Not only stats point to smaller intranets. There are others reasons as well. I came up with a few. If you have more, just leave a comment. Here's my list:

-          user requirements: users don't require large intranet
-          search/navigation: searching and navigating a small intranet is easier than in a large intranet
-          mobile: the content of the intranet is easier to take with you on mobile devices and the like
-          bandwidth: loading and accessing the intranet is faster
-          money: a small intranet is not as expensive to build and maintain
-          implementation and improvement (makkelijk en snel): improving a small intranet is easier because interdependences are clear
-          migration easier: migrating a small intranet to a new tech platform is easier
-          manageble: a smaller intranet is just easier to manage by the intranet team


Maybe 'smaller is better' should be the new intranet trend, like it is being proposed for information management.

What do you think, should the intranet be smaller? And will that make the intranet more essential?

Thanks for the trigger, Jonathan!

Monday, May 16, 2011

Participate in the Intranet Innovation Awards #iia

There are many ways to evaluate your intranet. For instance, by regularly polling your users. You can also look at the statistics: how often is the intranet accessed. Have you ever thought of benchmarking your intranet with the intranets of the world? When I was at Oce, we did. (My ex-colleague Jan van Veen also wrote about this experience here.) We participated in the Intranet Innovation Awards by StepTwo Designs. We didn’t win…, but participating was worth it. Just by filling out the participation form is a great learning experience in itself.

You’re evaluating the intranet before the intranet is evaluated by the expert panel of the Awards itself.

The Intranet Innovation Awards is about celebrating innovative intranets and/or segments of the intranet. So your whole intranet does not have to be special, as long as part of it is, you’ve got something to submit to these Awards. And if you win, it’s a great way to get international attention for the hard work you put into your web workplace.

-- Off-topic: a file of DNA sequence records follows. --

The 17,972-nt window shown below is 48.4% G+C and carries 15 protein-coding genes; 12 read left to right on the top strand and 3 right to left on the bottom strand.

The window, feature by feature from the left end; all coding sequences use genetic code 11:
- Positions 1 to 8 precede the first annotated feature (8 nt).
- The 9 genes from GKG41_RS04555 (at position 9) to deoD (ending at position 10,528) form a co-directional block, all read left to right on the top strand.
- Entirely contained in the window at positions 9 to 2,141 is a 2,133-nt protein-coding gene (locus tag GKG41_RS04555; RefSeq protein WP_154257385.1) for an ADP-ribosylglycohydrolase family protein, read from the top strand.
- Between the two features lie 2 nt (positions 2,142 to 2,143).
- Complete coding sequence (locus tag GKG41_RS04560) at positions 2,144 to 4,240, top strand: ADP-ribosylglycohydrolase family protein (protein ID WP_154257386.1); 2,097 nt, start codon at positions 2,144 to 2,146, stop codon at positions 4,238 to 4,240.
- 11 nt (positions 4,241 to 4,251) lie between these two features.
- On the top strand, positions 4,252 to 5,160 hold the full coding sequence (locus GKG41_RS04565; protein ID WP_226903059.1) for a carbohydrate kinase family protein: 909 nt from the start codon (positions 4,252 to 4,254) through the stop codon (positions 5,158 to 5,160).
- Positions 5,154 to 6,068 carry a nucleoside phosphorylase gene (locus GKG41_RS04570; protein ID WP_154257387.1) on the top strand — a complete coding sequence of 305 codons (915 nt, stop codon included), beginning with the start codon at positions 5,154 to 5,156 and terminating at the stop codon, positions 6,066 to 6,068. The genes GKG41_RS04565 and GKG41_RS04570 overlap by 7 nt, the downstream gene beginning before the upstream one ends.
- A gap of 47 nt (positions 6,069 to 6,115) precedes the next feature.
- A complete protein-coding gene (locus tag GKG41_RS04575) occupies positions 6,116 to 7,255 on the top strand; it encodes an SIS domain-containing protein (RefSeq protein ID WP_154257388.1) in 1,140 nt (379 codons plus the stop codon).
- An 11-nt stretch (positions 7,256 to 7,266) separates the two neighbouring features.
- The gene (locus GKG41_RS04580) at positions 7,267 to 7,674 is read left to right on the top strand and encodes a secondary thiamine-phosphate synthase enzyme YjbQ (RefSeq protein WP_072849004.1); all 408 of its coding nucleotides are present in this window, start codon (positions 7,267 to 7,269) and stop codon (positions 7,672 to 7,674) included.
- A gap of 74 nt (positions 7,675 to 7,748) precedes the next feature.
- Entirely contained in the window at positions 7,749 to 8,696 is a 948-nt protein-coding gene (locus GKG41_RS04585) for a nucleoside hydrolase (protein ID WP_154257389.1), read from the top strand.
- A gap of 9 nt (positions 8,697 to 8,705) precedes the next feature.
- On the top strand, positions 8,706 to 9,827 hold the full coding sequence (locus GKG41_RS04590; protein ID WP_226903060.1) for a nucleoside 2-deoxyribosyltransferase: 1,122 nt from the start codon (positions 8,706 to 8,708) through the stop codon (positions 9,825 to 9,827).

You can find more on how to participate here. I hope you will hop in and submit your entry to these Awards. But be quick, May 31 is the deadline.

Friday, May 13, 2011

Join the State of Enterprise 2.0 Collaboration Survey

Although social media has been around for some time and more and more examples of the opportunity of social media for business are popping up, I find we are still just getting started. More experiments need to be done to show the power of social media within, between and outside companies. More research need to be done to prove the value of social media for business. And that’s one of the things Jacob Morgan of the Chess Media Group is doing. With the survey The State of Enterprise 2.0 Collaboration they want to get more understanding on “how emergent social and collaborative technologies are being used for sharing information and collaborating within organizations (not partner or customer facing)”. Jacob has written several case studies about Enterprise 2.0 adoption. One of which I had the pleasure to provide input for.

Filling out the survey will only take about 10 minutes. I hope you can find that time to help us all gain a deeper understanding of this new, vibrant and exciting field.

IBF24 – I’m in! #ibf24

For the first time I’ll be participating in IBF24. I don’t know why this is only my first time. The program is great, interesting speakers and companies are giving talk, also about more general topics like social business and collaboration, and it’s free!

I’ll be in the slot on Thursday, May 18 from 7:00-9:00 (Amsterdam time). But I’ll be dipping in regularly. And all the sessions can be rerun afterwards as well.

Will you be joining the IBF24 (#ibf4)? If so, leave a comment. Hope to meet you there.